So there you have it, just a SMALL amount of the clutter sitting in the bottom of my brain like a stack of haphazardly collected papers. To many, it would seem time to clean house. Obviously this magnitude of clutter is screaming for some therapeutic intervention. And while this may well be true, I firmly believe that there is some value in everything firing in my brain at the moment. I am in this place for a reason, and I am experiencing these introspections because they have a purpose.

I may not have been strong enough to say it when I was 6, but to the Mrs. "Put Your Pencils Down" Wheelers of the world...

Back off Bitch...This mess is mine, and I'M DOING SOMETHING WITH IT.

Sunday, June 27, 2010

The Sting of Cultural Submersion

***There's no life lesson or spiritual parallel in this entry....just thought I'd lighten this thing up a bit.***

A handful of years ago, when I was an undergraduate at the college on the hill, I was Super Christian! Ok, well, that's not true. But I WAS involved in a campus organization that was evangelical in nature, and I must say, a little bit like being in a cult. I don't say that to belittle their mission or anyone who works for this ministry, because it IS a ministry, and the staff are incredibly devoted to their cause. However, after several years of involvement with this group, I learned that they had their own way of doing things that differed from pretty much everyone else on campus. They had their own "language," and, in all honesty, if you didn't act or think like them, then you were labeled "carnal" and a group of them would gather to pray for your soul. I know this, because at different points during my college career, I was both in the group doing the praying...and in the carnal lot of souls being prayed for.

In the summer of 2002, before I was engulfed by my own carnality, I took part in an extended mission trip to Russia. A group of college students from several different universities all converged on the streets of Perm, and we took up residence in the Ural Hotel. Our mission was to work with Perm University students. We were there to wrestle as many of them to Christ as possible, shrouded under the clever rouse of teaching them English. Since many of the Russian students already spoke an impressive bit of English, and almost none of the American students spoke a single syllable of Russian, our disguise was comical to say the least. I think the cat was undeniably out of the bag as soon as any of us Americans tried to order food. We would stand at the counter, look helplessly at the overhead menu, and then sort of point and grunt until the clerk realized that we were, in fact, complete Russian illiterates. She would then take mercy on us, sometimes while rolling her eyes, and give us whatever food there was a picture of. I like to call this little maneuver the "American Point and Purchase."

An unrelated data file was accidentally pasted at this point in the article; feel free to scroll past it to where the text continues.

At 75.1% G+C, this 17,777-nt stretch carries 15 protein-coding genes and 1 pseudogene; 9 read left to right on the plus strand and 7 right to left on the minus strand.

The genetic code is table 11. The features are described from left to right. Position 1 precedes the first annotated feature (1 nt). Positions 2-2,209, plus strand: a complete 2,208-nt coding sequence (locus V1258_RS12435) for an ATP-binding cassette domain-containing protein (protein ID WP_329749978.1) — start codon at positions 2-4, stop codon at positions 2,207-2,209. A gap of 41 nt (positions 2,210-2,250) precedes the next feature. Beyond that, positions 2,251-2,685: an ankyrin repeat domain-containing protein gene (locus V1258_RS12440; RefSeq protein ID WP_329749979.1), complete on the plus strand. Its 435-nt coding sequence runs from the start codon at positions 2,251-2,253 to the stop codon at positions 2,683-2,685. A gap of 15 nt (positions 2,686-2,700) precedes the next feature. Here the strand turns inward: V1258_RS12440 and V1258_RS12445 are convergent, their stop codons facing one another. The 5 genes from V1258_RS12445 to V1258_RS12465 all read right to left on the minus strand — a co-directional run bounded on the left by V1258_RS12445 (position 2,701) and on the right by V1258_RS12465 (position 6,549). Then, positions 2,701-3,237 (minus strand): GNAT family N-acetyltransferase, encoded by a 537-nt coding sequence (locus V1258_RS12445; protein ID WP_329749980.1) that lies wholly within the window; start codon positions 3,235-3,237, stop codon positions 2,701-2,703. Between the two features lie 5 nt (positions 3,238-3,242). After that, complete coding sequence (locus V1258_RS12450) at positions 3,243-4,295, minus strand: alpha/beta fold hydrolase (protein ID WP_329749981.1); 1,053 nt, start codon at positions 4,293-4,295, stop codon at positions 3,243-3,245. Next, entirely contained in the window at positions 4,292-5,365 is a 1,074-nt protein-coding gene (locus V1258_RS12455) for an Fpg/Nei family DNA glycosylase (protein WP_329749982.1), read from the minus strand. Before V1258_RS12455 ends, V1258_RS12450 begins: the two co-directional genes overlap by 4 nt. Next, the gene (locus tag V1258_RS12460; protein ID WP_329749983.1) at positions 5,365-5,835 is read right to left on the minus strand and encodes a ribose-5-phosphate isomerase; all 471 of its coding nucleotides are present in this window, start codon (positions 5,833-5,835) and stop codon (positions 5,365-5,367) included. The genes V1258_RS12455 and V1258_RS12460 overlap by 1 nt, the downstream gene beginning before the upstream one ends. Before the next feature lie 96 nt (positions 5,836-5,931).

We spent the next few weeks building relationships with the Russians, and I learned very quickly that while our lifestyles were very different, the heart of a woman remains the same regardless of her nationality. These young women struggled with how they looked, what boys thought of them, and what their futures held. They were, in many respects, just like me. And they had such an intense desire to show us the very depths and heart of their culture. We ate their food, accompanied them to their homes, learned some of their favorite hangouts, and took part in a traditional Russian experience that I will NEVER forget.

I had heard about Russian bath houses. Our group of American students had been talking about it the entire time we were in Perm. However, this concept was somewhat similar to the city of Atlantis. It was interesting to talk about....intriguing to imagine going there even....but I was certain I would never end up there.

I was wrong.

On a hot summer day, the young Russian women decided it was time to introduce us to the bath house, the pinnacle of cultural submersion. A Russian bath house is similar to an American group of women spending a day at the spa. Only different. At a Russian bath house, the men go in one side and the women go in the other, so you are safely sequestered there with only your same sex. The first room is a changing room. And what do you change into, you ask?


That's right. You walk into a room full of 60 other people. Half of them are people you know, because they are your American or Russian friends. The other half, you don't so much know, but you CAN so much see their aged, sagging breasts tickling the floor tiles. And there, in front of God and the sagging breasts, you disrobe. Every stitch of clothing that you own comes off, and you stand in this room with all of your friends, who have also removed their clothing. And everyone collectively looks for a safe place to divert their eyeballs, because when you agreed to do ministry together, you didn't realize that meant getting up close and personal with the who-whos of your ministry partners.

From there, you walk into the shower room. This is a huge room, full of open shower stalls that continuously spew cool water. In a last ditch attempt at modesty, most of the American students had one hand placed firmly on their exposed breasts, and the other hand shielding the aforementioned who-who. The Russians are not so modest. Their breasts and who-whos are right there, out in the open, for anyone and everyone to see. Because there are many more people in the shower room than there are actual showers, you take turns standing under one of the shower heads and rinsing yourself with chilly water. The purpose of the bathhouse, or bano (pronounced bon-yo), isn't to scrub with soap. In fact, I don't recall there being a bar of soap anywhere in the shower room. The purpose, I was told by my naked, cone boobed, Russian friend, is to improve your circulation.